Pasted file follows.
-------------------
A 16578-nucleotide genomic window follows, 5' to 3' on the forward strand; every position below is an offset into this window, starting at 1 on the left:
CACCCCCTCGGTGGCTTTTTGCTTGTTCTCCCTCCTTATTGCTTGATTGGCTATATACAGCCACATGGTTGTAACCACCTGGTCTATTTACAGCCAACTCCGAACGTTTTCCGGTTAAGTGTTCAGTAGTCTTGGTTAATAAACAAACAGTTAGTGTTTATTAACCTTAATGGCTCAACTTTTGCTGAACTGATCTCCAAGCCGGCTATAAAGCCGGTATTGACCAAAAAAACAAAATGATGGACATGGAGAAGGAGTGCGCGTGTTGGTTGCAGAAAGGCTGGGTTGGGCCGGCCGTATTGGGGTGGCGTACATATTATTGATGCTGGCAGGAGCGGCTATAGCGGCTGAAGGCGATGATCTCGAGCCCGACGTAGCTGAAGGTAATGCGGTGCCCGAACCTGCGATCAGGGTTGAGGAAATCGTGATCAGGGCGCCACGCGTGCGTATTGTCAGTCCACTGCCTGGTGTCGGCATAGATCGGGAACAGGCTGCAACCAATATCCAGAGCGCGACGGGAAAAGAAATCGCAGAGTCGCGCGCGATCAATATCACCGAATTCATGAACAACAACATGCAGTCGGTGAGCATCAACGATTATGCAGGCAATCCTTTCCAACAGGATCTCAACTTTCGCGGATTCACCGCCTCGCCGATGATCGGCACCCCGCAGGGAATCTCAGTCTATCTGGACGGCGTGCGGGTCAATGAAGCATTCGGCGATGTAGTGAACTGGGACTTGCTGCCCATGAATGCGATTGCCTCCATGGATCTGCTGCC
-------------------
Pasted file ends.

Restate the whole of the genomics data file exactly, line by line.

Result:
A 16578-nucleotide genomic window follows, 5' to 3' on the forward strand; every position below is an offset into this window, starting at 1 on the left:
CACCCCCTCGGTGGCTTTTTGCTTGTTCTCCCTCCTTATTGCTTGATTGGCTATATACAGCCACATGGTTGTAACCACCTGGTCTATTTACAGCCAACTCCGAACGTTTTCCGGTTAAGTGTTCAGTAGTCTTGGTTAATAAACAAACAGTTAGTGTTTATTAACCTTAATGGCTCAACTTTTGCTGAACTGATCTCCAAGCCGGCTATAAAGCCGGTATTGACCAAAAAAACAAAATGATGGACATGGAGAAGGAGTGCGCGTGTTGGTTGCAGAAAGGCTGGGTTGGGCCGGCCGTATTGGGGTGGCGTACATATTATTGATGCTGGCAGGAGCGGCTATAGCGGCTGAAGGCGATGATCTCGAGCCCGACGTAGCTGAAGGTAATGCGGTGCCCGAACCTGCGATCAGGGTTGAGGAAATCGTGATCAGGGCGCCACGCGTGCGTATTGTCAGTCCACTGCCTGGTGTCGGCATAGATCGGGAACAGGCTGCAACCAATATCCAGAGCGCGACGGGAAAAGAAATCGCAGAGTCGCGCGCGATCAATATCACCGAATTCATGAACAACAACATGCAGTCGGTGAGCATCAACGATTATGCAGGCAATCCTTTCCAACAGGATCTCAACTTTCGCGGATTCACCGCCTCGCCGATGATCGGCACCCCGCAGGGAATCTCAGTCTATCTGGACGGCGTGCGGGTCAATGAAGCATTCGGCGATGTAGTGAACTGGGACTTGCTGCCCATGAATGCGATTGCCTCCATGGATCTGCTGCC